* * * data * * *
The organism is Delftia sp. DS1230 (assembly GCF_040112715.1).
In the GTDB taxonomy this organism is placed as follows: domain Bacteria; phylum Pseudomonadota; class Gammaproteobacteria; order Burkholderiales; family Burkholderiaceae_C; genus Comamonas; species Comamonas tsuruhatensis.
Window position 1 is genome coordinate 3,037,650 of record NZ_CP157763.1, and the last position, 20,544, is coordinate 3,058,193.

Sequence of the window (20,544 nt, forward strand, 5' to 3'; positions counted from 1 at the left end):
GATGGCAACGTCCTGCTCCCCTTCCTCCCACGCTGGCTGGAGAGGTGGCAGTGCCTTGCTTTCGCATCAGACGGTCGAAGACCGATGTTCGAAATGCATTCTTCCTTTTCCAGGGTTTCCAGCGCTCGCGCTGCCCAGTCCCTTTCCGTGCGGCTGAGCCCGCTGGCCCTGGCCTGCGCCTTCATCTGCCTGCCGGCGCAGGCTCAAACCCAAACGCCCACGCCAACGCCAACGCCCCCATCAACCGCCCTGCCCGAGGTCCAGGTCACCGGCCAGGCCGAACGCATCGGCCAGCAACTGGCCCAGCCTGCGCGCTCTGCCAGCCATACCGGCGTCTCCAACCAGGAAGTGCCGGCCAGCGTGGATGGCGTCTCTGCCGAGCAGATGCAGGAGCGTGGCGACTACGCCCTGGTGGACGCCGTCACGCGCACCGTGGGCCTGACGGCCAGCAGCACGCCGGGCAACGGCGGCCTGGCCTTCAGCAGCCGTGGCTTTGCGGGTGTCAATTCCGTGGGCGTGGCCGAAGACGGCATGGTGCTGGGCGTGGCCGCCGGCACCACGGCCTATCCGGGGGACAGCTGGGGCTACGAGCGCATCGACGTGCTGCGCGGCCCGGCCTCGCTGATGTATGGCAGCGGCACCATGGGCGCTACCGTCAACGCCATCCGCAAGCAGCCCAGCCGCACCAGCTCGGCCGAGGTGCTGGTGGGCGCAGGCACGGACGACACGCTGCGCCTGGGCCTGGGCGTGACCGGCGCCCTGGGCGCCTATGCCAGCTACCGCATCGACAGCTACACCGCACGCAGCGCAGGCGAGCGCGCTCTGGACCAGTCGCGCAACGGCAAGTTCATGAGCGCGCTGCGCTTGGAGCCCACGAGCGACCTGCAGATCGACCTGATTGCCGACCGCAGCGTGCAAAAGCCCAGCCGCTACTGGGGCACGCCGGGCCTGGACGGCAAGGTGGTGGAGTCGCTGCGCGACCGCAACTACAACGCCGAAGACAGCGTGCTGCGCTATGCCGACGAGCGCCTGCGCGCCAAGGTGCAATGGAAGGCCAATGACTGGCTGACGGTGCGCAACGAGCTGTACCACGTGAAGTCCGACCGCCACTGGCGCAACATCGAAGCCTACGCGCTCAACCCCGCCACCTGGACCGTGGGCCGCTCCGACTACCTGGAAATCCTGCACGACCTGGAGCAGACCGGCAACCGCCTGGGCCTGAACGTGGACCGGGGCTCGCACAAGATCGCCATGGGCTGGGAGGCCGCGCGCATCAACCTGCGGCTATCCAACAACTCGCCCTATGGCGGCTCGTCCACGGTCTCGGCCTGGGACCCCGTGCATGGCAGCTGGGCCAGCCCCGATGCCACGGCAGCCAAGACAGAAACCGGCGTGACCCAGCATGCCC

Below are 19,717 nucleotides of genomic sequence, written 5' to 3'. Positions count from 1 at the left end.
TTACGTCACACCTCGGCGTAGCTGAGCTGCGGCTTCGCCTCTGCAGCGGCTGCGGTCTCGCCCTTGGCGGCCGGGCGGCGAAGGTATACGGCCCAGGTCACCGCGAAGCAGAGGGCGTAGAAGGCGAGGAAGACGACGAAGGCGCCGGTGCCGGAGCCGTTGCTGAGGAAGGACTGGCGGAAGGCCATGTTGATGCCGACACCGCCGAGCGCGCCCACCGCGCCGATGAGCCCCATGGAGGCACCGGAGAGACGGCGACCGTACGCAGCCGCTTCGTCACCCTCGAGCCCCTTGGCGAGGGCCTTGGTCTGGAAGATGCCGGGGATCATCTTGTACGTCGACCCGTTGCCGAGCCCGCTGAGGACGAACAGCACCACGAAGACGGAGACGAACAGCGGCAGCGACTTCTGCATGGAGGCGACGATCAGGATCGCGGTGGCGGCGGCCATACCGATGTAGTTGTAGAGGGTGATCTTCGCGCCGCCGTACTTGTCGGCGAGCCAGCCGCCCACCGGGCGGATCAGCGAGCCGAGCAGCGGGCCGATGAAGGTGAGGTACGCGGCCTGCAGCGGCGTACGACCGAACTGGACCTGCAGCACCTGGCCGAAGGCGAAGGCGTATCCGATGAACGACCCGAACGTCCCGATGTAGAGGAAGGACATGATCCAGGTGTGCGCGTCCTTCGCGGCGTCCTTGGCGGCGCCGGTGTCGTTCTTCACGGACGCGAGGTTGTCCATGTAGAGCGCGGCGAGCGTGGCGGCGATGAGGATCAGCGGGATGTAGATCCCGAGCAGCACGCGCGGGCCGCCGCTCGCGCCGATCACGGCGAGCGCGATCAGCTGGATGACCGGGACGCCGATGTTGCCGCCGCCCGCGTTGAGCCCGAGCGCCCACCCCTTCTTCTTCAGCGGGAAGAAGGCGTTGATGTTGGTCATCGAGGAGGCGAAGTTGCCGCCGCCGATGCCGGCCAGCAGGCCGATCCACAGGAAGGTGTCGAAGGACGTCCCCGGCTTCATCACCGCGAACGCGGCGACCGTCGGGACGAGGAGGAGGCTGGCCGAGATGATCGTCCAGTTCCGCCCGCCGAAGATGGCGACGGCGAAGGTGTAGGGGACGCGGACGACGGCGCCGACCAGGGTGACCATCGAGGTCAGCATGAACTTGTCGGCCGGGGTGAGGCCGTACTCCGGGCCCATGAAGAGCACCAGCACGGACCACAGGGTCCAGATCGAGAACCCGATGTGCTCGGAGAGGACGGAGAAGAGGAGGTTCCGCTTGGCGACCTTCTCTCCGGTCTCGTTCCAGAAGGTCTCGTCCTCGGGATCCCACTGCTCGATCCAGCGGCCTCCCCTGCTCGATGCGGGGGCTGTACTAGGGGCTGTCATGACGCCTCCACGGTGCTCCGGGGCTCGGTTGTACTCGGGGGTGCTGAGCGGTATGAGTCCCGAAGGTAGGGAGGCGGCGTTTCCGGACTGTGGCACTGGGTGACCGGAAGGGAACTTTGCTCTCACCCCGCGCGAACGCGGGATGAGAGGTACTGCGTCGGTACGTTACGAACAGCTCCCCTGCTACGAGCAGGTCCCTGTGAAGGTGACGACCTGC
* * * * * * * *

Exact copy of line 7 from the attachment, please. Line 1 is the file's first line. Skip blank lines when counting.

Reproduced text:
TTACGTCACACCTCGGCGTAGCTGAGCTGCGGCTTCGCCTCTGCAGCGGCTGCGGTCTCGCCCTTGGCGGCCGGGCGGCGAAGGTATACGGCCCAGGTCACCGCGAAGCAGAGGGCGTAGAAGGCGAGGAAGACGACGAAGGCGCCGGTGCCGGAGCCGTTGCTGAGGAAGGACTGGCGGAAGGCCATGTTGATGCCGACACCGCCGAGCGCGCCCACCGCGCCGATGAGCCCCATGGAGGCACCGGAGAGACGGCGACCGTACGCAGCCGCTTCGTCACCCTCGAGCCCCTTGGCGAGGGCCTTGGTCTGGAAGATGCCGGGGATCATCTTGTACGTCGACCCGTTGCCGAGCCCGCTGAGGACGAACAGCACCACGAAGACGGAGACGAACAGCGGCAGCGACTTCTGCATGGAGGCGACGATCAGGATCGCGGTGGCGGCGGCCATACCGATGTAGTTGTAGAGGGTGATCTTCGCGCCGCCGTACTTGTCGGCGAGCCAGCCGCCCACCGGGCGGATCAGCGAGCCGAGCAGCGGGCCGATGAAGGTGAGGTACGCGGCCTGCAGCGGCGTACGACCGAACTGGACCTGCAGCACCTGGCCGAAGGCGAAGGCGTATCCGATGAACGACCCGAACGTCCCGATGTAGAGGAAGGACATGATCCAGGTGTGCGCGTCCTTCGCGGCGTCCTTGGCGGCGCCGGTGTCGTTCTTCACGGACGCGAGGTTGTCCATGTAGAGCGCGGCGAGCGTGGCGGCGATGAGGATCAGCGGGATGTAGATCCCGAGCAGCACGCGCGGGCCGCCGCTCGCGCCGATCACGGCGAGCGCGATCAGCTGGATGACCGGGACGCCGATGTTGCCGCCGCCCGCGTTGAGCCCGAGCGCCCACCCCTTCTTCTTCAGCGGGAAGAAGGCGTTGATGTTGGTCATCGAGGAGGCGAAGTTGCCGCCGCCGATGCCGGCCAGCAGGCCGATCCACAGGAAGGTGTCGAAGGACGTCCCCGGCTTCATCACCGCGAACGCGGCGACCGTCGGGACGAGGAGGAGGCTGGCCGAGATGATCGTCCAGTTCCGCCCGCCGAAGATGGCGACGGCGAAGGTGTAGGGGACGCGGACGACGGCGCCGACCAGGGTGACCATCGAGGTCAGCATGAACTTGTCGGCCGGGGTGAGGCCGTACTCCGGGCCCATGAAGAGCACCAGCACGGACCACAGGGTCCAGATCGAGAACCCGATGTGCTCGGAGAGGACGGAGAAGAGGAGGTTCCGCTTGGCGACCTTCTCTCCGGTCTCGTTCCAGAAGGTCTCGTCCTCGGGATCCCACTGCTCGATCCAGCGGCCTCCCCTGCTCGATGCGGGGGCTGTACTAGGGGCTGTCATGACGCCTCCACGGTGCTCCGGGGCTCGGTTGTACTCGGGGGTGCTGAGCGGTATGAGTCCCGAAGGTAGGGAGGCGGCGTTTCCGGACTGTGGCACTGGGTGACCGGAAGGGAACTTTGCTCTCACCCCGCGCGAACGCGGGATGAGAGGTACTGCGTCGGTACGTTACGAACAGCTCCCCTGCTACGAGCAGGTCCCTGTGAAGGTGACGACCTGC